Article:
Happy Friday! This week, tech.eu tracked 9 technology M&A transactions, two IPOs and 76 tech funding deals (totalling €365 million) in Europe, Turkey and Israel.
Like every week, we listed every single one of them in our free weekly newsletter, along with interesting news regarding fledgling European startups, tech investors old and new, a number of good reads published elsewhere, government and policy news, as well as an overview of interesting lists, facts and figures from a wide variety of sources.
You can subscribe to our newsletter below to receive all this information in your inbox every Friday afternoon for free, but here’s an overview of the 10 biggest European tech news items for this week:
1) French IoT startup Sigfox announced it has closed a €150 million Series E round to accelerate the expansion of its global network to 60 countries by 2018 and reach profitability.
2) Facebook has stopped collecting WhatsApp user data across Europe, bowing to pressure from privacy watchdogs across the continent.
3) Expedia's German hotel-booking site Trivago filed for an IPO in the United States. On Monday, it filed with an offering size of $400 million, which is a placeholder amount that may change.
4) As part of a £1 billion investment plan, Google is to open a new HQ building in London which could see 3,000 new jobs created by 2020.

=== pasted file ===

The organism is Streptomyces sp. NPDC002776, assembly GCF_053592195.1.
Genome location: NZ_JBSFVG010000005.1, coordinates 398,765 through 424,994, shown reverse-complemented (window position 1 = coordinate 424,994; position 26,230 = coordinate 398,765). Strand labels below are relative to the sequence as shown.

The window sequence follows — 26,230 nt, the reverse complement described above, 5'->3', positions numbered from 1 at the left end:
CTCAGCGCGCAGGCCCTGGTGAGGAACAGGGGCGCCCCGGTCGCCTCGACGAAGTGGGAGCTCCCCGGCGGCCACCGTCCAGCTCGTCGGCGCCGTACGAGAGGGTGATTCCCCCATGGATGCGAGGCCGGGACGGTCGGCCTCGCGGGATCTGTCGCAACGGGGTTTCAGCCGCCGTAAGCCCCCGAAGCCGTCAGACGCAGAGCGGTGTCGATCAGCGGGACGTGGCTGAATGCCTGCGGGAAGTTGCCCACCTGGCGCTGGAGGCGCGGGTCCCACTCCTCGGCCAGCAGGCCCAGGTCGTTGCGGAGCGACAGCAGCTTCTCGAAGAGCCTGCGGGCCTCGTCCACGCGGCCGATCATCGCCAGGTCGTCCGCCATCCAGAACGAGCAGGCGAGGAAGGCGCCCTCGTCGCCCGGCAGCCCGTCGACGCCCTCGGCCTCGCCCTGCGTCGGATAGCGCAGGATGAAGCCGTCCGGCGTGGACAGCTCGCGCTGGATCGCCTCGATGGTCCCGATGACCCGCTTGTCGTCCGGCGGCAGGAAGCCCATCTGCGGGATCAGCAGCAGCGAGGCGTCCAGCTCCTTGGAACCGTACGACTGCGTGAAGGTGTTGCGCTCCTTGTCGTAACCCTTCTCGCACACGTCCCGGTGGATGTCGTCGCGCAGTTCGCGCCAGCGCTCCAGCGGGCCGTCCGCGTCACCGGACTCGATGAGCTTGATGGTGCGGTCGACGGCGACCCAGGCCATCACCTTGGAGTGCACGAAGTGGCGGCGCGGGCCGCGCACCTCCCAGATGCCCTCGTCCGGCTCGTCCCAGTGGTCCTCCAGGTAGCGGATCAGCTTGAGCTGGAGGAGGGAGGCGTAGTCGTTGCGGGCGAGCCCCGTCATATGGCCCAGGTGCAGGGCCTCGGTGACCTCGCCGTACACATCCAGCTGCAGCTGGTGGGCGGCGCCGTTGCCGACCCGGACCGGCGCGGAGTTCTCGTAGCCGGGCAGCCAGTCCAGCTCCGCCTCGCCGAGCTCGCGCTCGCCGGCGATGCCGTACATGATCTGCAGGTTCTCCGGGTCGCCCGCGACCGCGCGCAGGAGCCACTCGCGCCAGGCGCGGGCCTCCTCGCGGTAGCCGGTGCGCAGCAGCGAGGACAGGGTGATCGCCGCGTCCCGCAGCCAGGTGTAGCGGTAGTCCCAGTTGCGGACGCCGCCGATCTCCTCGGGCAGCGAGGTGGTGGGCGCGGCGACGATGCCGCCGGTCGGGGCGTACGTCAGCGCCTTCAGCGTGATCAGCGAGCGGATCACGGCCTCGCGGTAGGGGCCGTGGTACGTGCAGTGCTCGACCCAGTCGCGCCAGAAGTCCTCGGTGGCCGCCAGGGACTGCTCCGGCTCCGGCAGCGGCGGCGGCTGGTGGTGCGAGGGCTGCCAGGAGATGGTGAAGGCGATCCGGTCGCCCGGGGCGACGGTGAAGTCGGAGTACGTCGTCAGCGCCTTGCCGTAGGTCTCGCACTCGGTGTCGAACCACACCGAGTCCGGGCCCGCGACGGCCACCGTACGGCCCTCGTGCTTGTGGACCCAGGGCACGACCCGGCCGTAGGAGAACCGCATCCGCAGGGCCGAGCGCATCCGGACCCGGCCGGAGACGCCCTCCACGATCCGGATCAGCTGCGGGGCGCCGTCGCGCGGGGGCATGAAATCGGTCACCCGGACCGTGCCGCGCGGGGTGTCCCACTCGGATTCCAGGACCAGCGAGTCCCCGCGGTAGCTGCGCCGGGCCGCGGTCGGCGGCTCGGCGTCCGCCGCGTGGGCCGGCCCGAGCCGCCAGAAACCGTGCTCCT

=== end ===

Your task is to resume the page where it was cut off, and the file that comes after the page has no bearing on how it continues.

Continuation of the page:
5) UK-based digital wealth manager Nutmeg has raised £30 million after naming Martin Stead its new CEO this summer.
6) The Digital News Initiative, a group formed by Google to explore, promote and financially back new efforts in news publishing, announced that it is putting €24 million into 124 projects across 25 countries in Europe.
7) Edinburgh-based FreeAgent, which offers web-based accounting software, has floated on AIM, raising £10.7 million with a market capitalization of £34 million.
8) Amazon has launched its Spotify rival in the UK with a headline price of £9.99 a month.
9) Russia’s Sberbank, an investor in Uber, has announced its next $250 million venture fund.
10) The UK's far-reaching surveillance bill is now all but law.
Bonus link: Britain's hottest fintech startups depend on a €5 billion German company.